Major investors flock every year to Miami Beach to the US show by the prestigious Swiss Art Basel fair. Art "Made in Germany" enjoys an excellent reputation there, and many German gallerists are among the 270 exhibitors.
"German art has always had a strong presence in the US. There is a great affinity between museums and private collectors," Melissa Chiu told DW. The director of the Washington-based Hirshhorn Museum has traveled to Florida specifically for the Art Basel Miami Beach.
The first stop on her route, however, is not the art show, but the Miami Design District, where Carlos del la Cruz has built a museum for his vast collection, the De la Cruz Collection Contemporary Art Space. The businessman of Cuban origin is working closely with theArt Basel Miami Beach.
For 25 years now, he and his wife Rosa have been collecting works of art, focusing particularly on German contemporary art. During the art fair, he will extend his opening hours to be show his collection, which includes several works by famous German artists, such as Sigmar Polke, Albert Oehlen and Martin Kippenberger.
There are also sculptures and installations by Isa Genzken and Cosima von Bonin in the collection. De la Cruz's fascination with German art comes from the fact that he feels it expresses "a certain form of anxiety," he told DW. This does not show up very often in contemporary American art, he added. While De la Cruz sees uncertainty in German works of art, Melissa Chiu has her own interpretation: She wouldn't really call it anxiety. She rather sees a serious perception of the world reflecting on history.
German art, a good investment
De la Cruz and his curator have put these German works onto display with carefully selected American works of art."They talk to each other," the collector says. Describing the similarities, he adds, "They are all somehow unfinished." These works focus on the process, blurring the lines between abstraction and figuration.
De la Cruz has also transmitted his enthusiasm for German art to his daughter Isabel. "German art is hot," she calls out spontaneously while leading Melissa Chiu and her parents' other guests through the museum. And she adds: "It is also a good investment."
The German galleries know well the preferences of Americans. That's why they are strongly represented in the fair which is taking place for the 14th time. Dozens of German gallery owners are among the 270 exhibitors, including Michael Kewenig and Burkhard Riemschneider from Berlin.
The Düsseldorf-based gallery family of Hans Mayer is even represented twice: Apart from Mayer himself, whose gallery celebrates its 50th anniversary this year, there is also his son Max, who opened his own gallery five years ago.
Basel show is a must for art dealers
Once a year, rich collectors come together here at the Art Basel Miami Beach for a whole week, in order to trade art on a large scale.
The art show in Miami is "an absolute magnet," confirms David Zwirner, one of the most influential art dealers worldwide. Running galleries in New York and London, Zwirner knows very well that the Art Basel is a multi-million dollar business - some estimates even claim it exceeds the billion-dollar range. "Miami has always been the big art show at the end of the year," he explains.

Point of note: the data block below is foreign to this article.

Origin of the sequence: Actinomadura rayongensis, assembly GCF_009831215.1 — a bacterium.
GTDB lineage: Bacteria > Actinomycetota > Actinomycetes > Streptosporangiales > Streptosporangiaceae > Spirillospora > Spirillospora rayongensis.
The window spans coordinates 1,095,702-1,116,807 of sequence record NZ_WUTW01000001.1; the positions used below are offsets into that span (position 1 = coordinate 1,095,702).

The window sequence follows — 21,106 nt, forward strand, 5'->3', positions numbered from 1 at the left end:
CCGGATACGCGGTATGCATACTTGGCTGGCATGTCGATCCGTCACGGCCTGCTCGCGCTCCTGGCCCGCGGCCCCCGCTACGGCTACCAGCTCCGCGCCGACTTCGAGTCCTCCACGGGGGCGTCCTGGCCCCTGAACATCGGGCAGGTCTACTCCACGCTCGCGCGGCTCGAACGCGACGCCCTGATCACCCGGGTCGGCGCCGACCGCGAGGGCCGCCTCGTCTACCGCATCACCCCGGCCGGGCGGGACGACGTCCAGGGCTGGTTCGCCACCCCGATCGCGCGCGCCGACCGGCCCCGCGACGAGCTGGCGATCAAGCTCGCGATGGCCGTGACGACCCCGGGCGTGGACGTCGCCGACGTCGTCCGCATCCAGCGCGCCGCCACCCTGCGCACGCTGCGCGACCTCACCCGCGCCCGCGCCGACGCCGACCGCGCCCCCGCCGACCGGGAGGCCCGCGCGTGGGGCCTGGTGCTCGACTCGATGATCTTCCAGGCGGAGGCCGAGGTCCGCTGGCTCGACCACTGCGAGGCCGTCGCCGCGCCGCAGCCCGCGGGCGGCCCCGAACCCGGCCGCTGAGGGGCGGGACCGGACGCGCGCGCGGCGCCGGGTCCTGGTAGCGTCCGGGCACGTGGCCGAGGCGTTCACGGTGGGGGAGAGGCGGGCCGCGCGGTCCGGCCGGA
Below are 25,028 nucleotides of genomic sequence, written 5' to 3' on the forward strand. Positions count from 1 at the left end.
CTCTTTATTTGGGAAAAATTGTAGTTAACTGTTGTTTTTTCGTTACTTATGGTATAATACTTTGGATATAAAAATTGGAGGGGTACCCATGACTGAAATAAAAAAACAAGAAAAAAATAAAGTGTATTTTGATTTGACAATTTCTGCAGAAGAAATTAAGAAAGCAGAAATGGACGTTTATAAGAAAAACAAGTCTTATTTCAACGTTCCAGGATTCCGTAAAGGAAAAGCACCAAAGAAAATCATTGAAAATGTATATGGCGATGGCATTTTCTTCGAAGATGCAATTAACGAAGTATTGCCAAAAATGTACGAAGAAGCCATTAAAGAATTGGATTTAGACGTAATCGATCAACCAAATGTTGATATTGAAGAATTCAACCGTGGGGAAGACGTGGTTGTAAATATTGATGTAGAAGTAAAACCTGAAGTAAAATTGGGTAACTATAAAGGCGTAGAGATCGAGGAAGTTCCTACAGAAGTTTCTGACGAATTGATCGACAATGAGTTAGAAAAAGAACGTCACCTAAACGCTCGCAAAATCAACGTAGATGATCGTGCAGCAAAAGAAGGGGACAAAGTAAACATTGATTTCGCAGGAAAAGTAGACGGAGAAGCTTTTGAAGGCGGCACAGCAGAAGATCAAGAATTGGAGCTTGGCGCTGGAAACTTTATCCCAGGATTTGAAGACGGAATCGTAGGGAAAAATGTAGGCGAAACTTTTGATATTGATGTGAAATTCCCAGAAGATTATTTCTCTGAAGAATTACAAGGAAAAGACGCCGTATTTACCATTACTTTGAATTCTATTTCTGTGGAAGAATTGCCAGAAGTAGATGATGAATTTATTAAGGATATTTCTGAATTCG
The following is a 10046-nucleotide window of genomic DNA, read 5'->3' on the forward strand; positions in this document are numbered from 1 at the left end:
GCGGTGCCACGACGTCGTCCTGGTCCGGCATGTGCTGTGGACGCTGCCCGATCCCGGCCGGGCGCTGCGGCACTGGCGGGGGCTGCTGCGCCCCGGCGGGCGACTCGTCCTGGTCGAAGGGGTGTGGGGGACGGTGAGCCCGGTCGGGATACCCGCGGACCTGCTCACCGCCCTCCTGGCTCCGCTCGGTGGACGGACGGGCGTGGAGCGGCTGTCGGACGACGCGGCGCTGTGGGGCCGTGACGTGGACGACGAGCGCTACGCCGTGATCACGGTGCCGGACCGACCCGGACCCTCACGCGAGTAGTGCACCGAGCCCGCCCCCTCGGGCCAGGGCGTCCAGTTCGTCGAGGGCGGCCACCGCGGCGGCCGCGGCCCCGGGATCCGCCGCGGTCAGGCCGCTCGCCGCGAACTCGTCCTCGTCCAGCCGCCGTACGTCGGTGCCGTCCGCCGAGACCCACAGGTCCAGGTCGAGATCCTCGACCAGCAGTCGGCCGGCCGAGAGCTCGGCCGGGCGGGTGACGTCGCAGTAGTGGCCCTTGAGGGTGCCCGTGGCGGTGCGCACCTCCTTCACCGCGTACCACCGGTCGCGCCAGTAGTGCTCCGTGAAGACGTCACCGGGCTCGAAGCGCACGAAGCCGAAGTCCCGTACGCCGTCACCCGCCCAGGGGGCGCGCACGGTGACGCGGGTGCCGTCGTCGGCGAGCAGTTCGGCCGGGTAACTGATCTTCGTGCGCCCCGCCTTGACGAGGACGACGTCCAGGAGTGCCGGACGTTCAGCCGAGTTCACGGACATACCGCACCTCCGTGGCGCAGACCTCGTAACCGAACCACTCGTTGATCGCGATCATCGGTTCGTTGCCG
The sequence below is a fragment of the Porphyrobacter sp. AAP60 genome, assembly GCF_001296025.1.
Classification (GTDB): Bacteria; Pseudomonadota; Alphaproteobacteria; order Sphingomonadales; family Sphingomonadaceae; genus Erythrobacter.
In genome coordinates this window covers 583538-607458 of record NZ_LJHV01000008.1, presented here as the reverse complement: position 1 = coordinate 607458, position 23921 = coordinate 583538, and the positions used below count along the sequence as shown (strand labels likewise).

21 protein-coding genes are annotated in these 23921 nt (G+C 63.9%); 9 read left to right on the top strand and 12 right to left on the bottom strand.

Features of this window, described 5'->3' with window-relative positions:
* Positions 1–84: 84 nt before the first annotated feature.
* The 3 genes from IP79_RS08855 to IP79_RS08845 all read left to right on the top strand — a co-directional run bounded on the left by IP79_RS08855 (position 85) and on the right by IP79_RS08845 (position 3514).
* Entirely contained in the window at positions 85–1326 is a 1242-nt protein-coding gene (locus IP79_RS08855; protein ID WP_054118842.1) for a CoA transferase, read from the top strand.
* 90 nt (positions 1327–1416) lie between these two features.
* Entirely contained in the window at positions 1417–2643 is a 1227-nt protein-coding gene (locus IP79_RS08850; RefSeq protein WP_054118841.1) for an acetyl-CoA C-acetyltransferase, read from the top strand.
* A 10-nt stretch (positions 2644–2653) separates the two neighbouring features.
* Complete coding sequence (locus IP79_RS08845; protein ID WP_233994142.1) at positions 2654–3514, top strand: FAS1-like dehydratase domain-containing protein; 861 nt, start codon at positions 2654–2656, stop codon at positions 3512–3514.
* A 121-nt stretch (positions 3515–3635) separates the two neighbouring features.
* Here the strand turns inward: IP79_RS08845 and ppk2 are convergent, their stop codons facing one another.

German organization as a model?
This year, Noah Horowitz was appointed director of the fair in Miami Beach focusing on North and South America. Horowitz is expected to make the art show even more successful. He has detected an "incredible quality" in the exhibiting galleries.
While it would exaggerated to claim that German galleries make up the backbone of the Art Basel Miami Beach, but they embody a "great artistic tradition," reflecting many years of dedication to art, says Horowitz. According to him, the infrastructures of German galleries and museums can be looked up to as "a model for many other countries."
More business than art
The Munich-based gallery of Matthias Kunz is one of the smaller houses. Kunz has regularly been coming to the art show for five years. "For us, it is the most important US fair, complementing the Art Basel show in Switzerland," he says.
The fair provides the perfect meeting spot to get to know renowned collectors, as well as potential new investors, whose interest in art is still new. For 30 years, Kunz has been producing the works of Georg Baselitz and Jörg Immendorff. He is hoping for good sales, as attending the Miami fair is expensive. A gallery owner can expect to invest between $50,000 and $100,000 (46,000-92,000 euros), depending on the size of the exhibition space and the quantity of works to be displayed.
The Berlin-based gallerist Burkhard Riemschneider's exhibition fees are likely among the high range. He has brought Ai Weiwei's "Tree" and the Icelandic artist Olafur Eliasson's "Aurum sphere" to Miami, two very huge exhibits.
"Trade shows are not made for art, but for the market," says Riemschneider. He would like to change this, to incite visitors to focus on the essence of art, beyond business trades.
At his booth, David Zwirner also presents some large works, including paintings by Neo Rauch. The trademark "Made in Germany" helps boost sales this week, the art dealer says. "I would like to sell more art in Germany as well. So far, unfortunately, I haven't been quite successful in that market - but who knows, maybe that is about to change."